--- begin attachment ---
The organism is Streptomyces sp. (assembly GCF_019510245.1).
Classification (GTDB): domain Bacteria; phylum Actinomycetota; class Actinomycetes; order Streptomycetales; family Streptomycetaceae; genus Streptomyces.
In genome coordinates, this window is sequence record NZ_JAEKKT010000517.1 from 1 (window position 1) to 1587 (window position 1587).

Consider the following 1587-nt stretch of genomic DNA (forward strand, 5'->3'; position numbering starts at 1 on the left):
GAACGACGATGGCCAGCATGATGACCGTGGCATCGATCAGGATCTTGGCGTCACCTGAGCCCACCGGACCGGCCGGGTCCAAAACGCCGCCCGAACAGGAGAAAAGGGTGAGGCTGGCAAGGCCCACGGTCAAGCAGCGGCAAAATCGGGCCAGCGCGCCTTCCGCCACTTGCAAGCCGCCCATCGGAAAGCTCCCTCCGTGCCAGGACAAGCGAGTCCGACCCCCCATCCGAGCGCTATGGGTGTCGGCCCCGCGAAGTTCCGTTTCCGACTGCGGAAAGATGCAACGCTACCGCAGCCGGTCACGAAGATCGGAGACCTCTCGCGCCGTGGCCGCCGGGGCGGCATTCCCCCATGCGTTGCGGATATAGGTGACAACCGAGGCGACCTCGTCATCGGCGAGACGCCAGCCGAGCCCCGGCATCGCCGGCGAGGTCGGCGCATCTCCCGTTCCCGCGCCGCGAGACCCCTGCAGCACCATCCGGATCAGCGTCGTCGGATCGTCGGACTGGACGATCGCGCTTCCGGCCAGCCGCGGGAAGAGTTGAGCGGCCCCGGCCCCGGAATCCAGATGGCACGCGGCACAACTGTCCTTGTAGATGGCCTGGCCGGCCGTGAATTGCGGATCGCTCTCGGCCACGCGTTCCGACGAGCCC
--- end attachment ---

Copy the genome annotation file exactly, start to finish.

The organism is Streptomyces sp. (assembly GCF_019510245.1).
Classification (GTDB): domain Bacteria; phylum Actinomycetota; class Actinomycetes; order Streptomycetales; family Streptomycetaceae; genus Streptomyces.
In genome coordinates, this window is sequence record NZ_JAEKKT010000517.1 from 1 (window position 1) to 1587 (window position 1587).

Consider the following 1587-nt stretch of genomic DNA (forward strand, 5'->3'; position numbering starts at 1 on the left):
GAACGACGATGGCCAGCATGATGACCGTGGCATCGATCAGGATCTTGGCGTCACCTGAGCCCACCGGACCGGCCGGGTCCAAAACGCCGCCCGAACAGGAGAAAAGGGTGAGGCTGGCAAGGCCCACGGTCAAGCAGCGGCAAAATCGGGCCAGCGCGCCTTCCGCCACTTGCAAGCCGCCCATCGGAAAGCTCCCTCCGTGCCAGGACAAGCGAGTCCGACCCCCCATCCGAGCGCTATGGGTGTCGGCCCCGCGAAGTTCCGTTTCCGACTGCGGAAAGATGCAACGCTACCGCAGCCGGTCACGAAGATCGGAGACCTCTCGCGCCGTGGCCGCCGGGGCGGCATTCCCCCATGCGTTGCGGATATAGGTGACAACCGAGGCGACCTCGTCATCGGCGAGACGCCAGCCGAGCCCCGGCATCGCCGGCGAGGTCGGCGCATCTCCCGTTCCCGCGCCGCGAGACCCCTGCAGCACCATCCGGATCAGCGTCGTCGGATCGTCGGACTGGACGATCGCGCTTCCGGCCAGCCGCGGGAAGAGTTGAGCGGCCCCGGCCCCGGAATCCAGATGGCACGCGGCACAACTGTCCTTGTAGATGGCCTGGCCGGCCGTGAATTGCGGATCGCTCTCGGCCACGCGTTCCGACGAGCCC